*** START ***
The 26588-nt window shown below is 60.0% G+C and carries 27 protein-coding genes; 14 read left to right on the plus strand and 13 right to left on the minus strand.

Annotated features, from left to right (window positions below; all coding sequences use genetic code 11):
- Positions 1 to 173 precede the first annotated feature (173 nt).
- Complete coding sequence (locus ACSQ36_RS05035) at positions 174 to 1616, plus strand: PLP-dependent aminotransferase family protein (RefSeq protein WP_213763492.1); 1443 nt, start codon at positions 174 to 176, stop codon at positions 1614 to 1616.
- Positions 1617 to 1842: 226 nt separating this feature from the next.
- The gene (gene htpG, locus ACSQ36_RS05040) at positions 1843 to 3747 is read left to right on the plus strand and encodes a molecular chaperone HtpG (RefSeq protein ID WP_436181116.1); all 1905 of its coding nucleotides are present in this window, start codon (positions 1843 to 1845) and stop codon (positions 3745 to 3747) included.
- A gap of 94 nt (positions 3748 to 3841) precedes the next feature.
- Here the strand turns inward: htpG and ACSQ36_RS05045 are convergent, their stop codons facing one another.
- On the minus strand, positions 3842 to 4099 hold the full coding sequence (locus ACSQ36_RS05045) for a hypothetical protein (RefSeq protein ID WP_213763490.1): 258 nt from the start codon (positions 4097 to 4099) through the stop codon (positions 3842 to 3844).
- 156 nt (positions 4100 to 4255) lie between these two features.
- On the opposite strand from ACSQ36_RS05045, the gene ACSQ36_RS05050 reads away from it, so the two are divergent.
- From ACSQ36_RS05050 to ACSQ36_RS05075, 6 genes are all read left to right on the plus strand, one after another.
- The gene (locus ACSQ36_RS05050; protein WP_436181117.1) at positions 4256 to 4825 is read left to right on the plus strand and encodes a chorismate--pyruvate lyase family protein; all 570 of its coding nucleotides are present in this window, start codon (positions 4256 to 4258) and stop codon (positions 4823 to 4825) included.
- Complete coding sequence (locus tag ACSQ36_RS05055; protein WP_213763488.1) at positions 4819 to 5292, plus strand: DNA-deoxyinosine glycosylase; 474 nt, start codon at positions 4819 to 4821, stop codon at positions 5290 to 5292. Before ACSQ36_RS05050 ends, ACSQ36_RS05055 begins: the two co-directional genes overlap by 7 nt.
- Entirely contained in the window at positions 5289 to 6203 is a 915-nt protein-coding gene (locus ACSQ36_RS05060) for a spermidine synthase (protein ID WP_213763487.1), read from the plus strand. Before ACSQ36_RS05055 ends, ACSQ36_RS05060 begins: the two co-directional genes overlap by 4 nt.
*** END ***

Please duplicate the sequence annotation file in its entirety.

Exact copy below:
The 26588-nt window shown below is 60.0% G+C and carries 27 protein-coding genes; 14 read left to right on the plus strand and 13 right to left on the minus strand.

Annotated features, from left to right (window positions below; all coding sequences use genetic code 11):
- Positions 1 to 173 precede the first annotated feature (173 nt).
- Complete coding sequence (locus ACSQ36_RS05035) at positions 174 to 1616, plus strand: PLP-dependent aminotransferase family protein (RefSeq protein WP_213763492.1); 1443 nt, start codon at positions 174 to 176, stop codon at positions 1614 to 1616.
- Positions 1617 to 1842: 226 nt separating this feature from the next.
- The gene (gene htpG, locus ACSQ36_RS05040) at positions 1843 to 3747 is read left to right on the plus strand and encodes a molecular chaperone HtpG (RefSeq protein ID WP_436181116.1); all 1905 of its coding nucleotides are present in this window, start codon (positions 1843 to 1845) and stop codon (positions 3745 to 3747) included.
- A gap of 94 nt (positions 3748 to 3841) precedes the next feature.
- Here the strand turns inward: htpG and ACSQ36_RS05045 are convergent, their stop codons facing one another.
- On the minus strand, positions 3842 to 4099 hold the full coding sequence (locus ACSQ36_RS05045) for a hypothetical protein (RefSeq protein ID WP_213763490.1): 258 nt from the start codon (positions 4097 to 4099) through the stop codon (positions 3842 to 3844).
- 156 nt (positions 4100 to 4255) lie between these two features.
- On the opposite strand from ACSQ36_RS05045, the gene ACSQ36_RS05050 reads away from it, so the two are divergent.
- From ACSQ36_RS05050 to ACSQ36_RS05075, 6 genes are all read left to right on the plus strand, one after another.
- The gene (locus ACSQ36_RS05050; protein WP_436181117.1) at positions 4256 to 4825 is read left to right on the plus strand and encodes a chorismate--pyruvate lyase family protein; all 570 of its coding nucleotides are present in this window, start codon (positions 4256 to 4258) and stop codon (positions 4823 to 4825) included.
- Complete coding sequence (locus tag ACSQ36_RS05055; protein WP_213763488.1) at positions 4819 to 5292, plus strand: DNA-deoxyinosine glycosylase; 474 nt, start codon at positions 4819 to 4821, stop codon at positions 5290 to 5292. Before ACSQ36_RS05050 ends, ACSQ36_RS05055 begins: the two co-directional genes overlap by 7 nt.
- Entirely contained in the window at positions 5289 to 6203 is a 915-nt protein-coding gene (locus ACSQ36_RS05060) for a spermidine synthase (protein ID WP_213763487.1), read from the plus strand. Before ACSQ36_RS05055 ends, ACSQ36_RS05060 begins: the two co-directional genes overlap by 4 nt.